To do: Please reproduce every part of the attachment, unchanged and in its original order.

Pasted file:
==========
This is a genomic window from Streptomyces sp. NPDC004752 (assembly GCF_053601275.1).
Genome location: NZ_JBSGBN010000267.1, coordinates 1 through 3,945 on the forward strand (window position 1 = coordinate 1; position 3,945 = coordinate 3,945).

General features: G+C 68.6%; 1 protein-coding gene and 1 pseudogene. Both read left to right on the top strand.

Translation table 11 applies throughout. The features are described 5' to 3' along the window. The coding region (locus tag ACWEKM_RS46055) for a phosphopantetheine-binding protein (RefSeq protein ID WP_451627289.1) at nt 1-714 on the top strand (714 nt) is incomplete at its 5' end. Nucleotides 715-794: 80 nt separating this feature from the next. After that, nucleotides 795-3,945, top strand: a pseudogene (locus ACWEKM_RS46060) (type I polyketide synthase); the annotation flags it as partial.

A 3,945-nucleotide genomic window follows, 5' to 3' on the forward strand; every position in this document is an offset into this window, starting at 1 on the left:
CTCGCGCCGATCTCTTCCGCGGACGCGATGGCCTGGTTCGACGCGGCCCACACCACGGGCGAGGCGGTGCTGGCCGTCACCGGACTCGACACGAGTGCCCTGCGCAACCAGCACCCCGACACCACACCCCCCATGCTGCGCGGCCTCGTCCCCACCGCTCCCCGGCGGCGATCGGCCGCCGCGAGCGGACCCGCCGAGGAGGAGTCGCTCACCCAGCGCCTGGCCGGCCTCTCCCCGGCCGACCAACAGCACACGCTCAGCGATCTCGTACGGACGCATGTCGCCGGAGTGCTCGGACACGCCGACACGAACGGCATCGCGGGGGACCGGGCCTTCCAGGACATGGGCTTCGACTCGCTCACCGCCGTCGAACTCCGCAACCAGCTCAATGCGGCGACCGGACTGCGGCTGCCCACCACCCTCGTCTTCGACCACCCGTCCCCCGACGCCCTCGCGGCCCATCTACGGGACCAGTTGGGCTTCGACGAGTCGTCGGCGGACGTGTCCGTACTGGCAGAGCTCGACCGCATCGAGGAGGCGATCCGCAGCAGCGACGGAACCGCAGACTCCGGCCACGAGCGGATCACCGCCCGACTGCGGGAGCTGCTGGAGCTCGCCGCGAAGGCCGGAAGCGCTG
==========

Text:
This is a genomic window from Streptomyces sp. NPDC004752 (assembly GCF_053601275.1).
Genome location: NZ_JBSGBN010000267.1, coordinates 1 through 3,945 on the forward strand (window position 1 = coordinate 1; position 3,945 = coordinate 3,945).

General features: G+C 68.6%; 1 protein-coding gene and 1 pseudogene. Both read left to right on the top strand.

Translation table 11 applies throughout. The features are described 5' to 3' along the window. The coding region (locus tag ACWEKM_RS46055) for a phosphopantetheine-binding protein (RefSeq protein ID WP_451627289.1) at nt 1-714 on the top strand (714 nt) is incomplete at its 5' end. Nucleotides 715-794: 80 nt separating this feature from the next. After that, nucleotides 795-3,945, top strand: a pseudogene (locus ACWEKM_RS46060) (type I polyketide synthase); the annotation flags it as partial.

A 3,945-nucleotide genomic window follows, 5' to 3' on the forward strand; every position in this document is an offset into this window, starting at 1 on the left:
CTCGCGCCGATCTCTTCCGCGGACGCGATGGCCTGGTTCGACGCGGCCCACACCACGGGCGAGGCGGTGCTGGCCGTCACCGGACTCGACACGAGTGCCCTGCGCAACCAGCACCCCGACACCACACCCCCCATGCTGCGCGGCCTCGTCCCCACCGCTCCCCGGCGGCGATCGGCCGCCGCGAGCGGACCCGCCGAGGAGGAGTCGCTCACCCAGCGCCTGGCCGGCCTCTCCCCGGCCGACCAACAGCACACGCTCAGCGATCTCGTACGGACGCATGTCGCCGGAGTGCTCGGACACGCCGACACGAACGGCATCGCGGGGGACCGGGCCTTCCAGGACATGGGCTTCGACTCGCTCACCGCCGTCGAACTCCGCAACCAGCTCAATGCGGCGACCGGACTGCGGCTGCCCACCACCCTCGTCTTCGACCACCCGTCCCCCGACGCCCTCGCGGCCCATCTACGGGACCAGTTGGGCTTCGACGAGTCGTCGGCGGACGTGTCCGTACTGGCAGAGCTCGACCGCATCGAGGAGGCGATCCGCAGCAGCGACGGAACCGCAGACTCCGGCCACGAGCGGATCACCGCCCGACTGCGGGAGCTGCTGGAGCTCGCCGCGAAGGCCGGAAGCGCTG